The incumbent director won reelection, 50.0% to 43.0%. I wasn't too surprised at the defeat of the dissident, given the lack of a visible "get out the vote" effort from Comrit. I received several communications via both email and hard copy from NYC REIT management urging me to vote their gold proxy card, but nothing at all from Comrit. This was quite surprising because I usually get bombarded with communications from both sides in a proxy fight. I don't know whether the fault was with Comrit, their proxy solicitor Saratoga Consulting, my broker, or my broker's vendor, Mediant Communications.
Also interesting was the nonbinding vote on executive compensation. NYC claims that it has no employees, as all of the people running the business are technically employees of the management company and not the REIT. Nevertheless, there was the usual nonbinding vote on executive compensation.
At the meeting, and in the May 31 8-K, the company announced that a majority had voted against the proposal. However, in the final tally, the proposal received a majority of the shares: 50.7% yes, 44.8% no, and 4.4% abstaining. This is curious indeed, as the final tally was not very close. No shares were visibly voted at the meeting. I wonder whether any last-minute voting or "hanging chads" complicated the tally, which was tabulated by a firm I had never heard of before, First Coast Results. Often the vote tabulator is a large firm like Broadridge (BR).
The disconnect between the putative market value of the real estate and the market value of the common stock is indeed a mystery. Is Mr. Market having one of his depressive episodes, providing a great opportunity for a value investor? Or is Mr. Market just being brutally honest?
The company has presented promising results in its investor presentations:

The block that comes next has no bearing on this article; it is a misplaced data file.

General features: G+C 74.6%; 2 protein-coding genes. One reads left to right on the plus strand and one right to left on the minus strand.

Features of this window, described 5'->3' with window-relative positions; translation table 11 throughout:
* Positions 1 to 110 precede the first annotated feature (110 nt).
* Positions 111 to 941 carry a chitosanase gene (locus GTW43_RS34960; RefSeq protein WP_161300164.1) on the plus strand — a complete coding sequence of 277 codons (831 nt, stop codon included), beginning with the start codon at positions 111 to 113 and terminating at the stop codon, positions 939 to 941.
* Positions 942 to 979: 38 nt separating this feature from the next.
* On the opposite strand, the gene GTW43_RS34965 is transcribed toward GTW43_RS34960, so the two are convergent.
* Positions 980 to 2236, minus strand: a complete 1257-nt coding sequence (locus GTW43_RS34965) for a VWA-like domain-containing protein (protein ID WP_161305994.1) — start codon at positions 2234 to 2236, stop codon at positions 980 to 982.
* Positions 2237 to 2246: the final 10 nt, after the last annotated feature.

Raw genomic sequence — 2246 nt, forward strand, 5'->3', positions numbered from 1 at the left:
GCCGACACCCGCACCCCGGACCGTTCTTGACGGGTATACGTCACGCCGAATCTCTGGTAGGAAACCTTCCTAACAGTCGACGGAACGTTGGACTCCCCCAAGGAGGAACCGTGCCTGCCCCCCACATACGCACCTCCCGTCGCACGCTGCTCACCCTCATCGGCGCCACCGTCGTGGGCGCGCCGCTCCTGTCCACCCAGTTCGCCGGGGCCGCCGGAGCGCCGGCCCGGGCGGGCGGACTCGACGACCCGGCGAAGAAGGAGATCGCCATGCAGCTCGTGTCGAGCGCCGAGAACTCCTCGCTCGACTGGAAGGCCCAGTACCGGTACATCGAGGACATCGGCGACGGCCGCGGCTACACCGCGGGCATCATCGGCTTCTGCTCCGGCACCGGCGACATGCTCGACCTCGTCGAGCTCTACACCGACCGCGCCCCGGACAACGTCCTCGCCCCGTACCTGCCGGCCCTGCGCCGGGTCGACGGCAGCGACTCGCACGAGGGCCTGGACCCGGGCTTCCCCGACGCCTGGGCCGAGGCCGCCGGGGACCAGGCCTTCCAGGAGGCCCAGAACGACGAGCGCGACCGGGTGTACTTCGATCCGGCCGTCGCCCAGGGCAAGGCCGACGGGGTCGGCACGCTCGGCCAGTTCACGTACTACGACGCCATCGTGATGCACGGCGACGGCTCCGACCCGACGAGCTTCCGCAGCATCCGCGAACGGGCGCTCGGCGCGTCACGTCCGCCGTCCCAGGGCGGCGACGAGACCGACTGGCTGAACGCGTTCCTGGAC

The properties are 84% rented, and the firm is collecting 98% of its cash rent with a promising leasing pipeline. NYC's advisor and its affiliates claim to own over 1.5 million shares, showing that management has skin in the game.
So why is NYC so seemingly undervalued? I can imagine some possible scenarios, not necessarily exclusive:
I don't know which, if any, of these conjectures explains what is going on. I suspect it could be a combination of all of them. Daniel Jones has some insightful Seeking Alpha articles analyzing the mediocre earnings and cashflows from NYC that are well worth reading.
I'm a bit pessimistic on income-related stocks right now as they will suffer when interest rates rise. Nevertheless, I'm holding on to my shares as a long-term value play, hoping that the value will eventually be unlocked. There is, of course, the danger that an entrenched management will find ways of unlocking that value for themselves and not the shareholders. One possibility is to take more actions to lower the value of the stock (like prolonging the dividend suspension), while the insiders arrange to buy the company on the cheap. Even though the company has strong takeover protections, they can be easily waived by the board when the time comes.
Alas, I suspect it will be long time before shareholders enjoy the true value of the assets held by this REIT. The lack of a dividend and management's apparent refusal to answer shareholder questions are likely to continue to hold the stock price down. In the meantime, it will be quite an entertaining soap opera. The massive disconnect between potential value and market price could attract more activist shareholders who will attempt to unlock the value. Pull up a chair and get out the popcorn. Next year's shareholder meeting should be fun.
This article was written by
Disclosure: I/we have a beneficial long position in the shares of NYC either through stock ownership, options, or other derivatives. I wrote this article myself, and it expresses my own opinions. I am not receiving compensation for it (other than from Seeking Alpha). I have no business relationship with any company whose stock is mentioned in this article.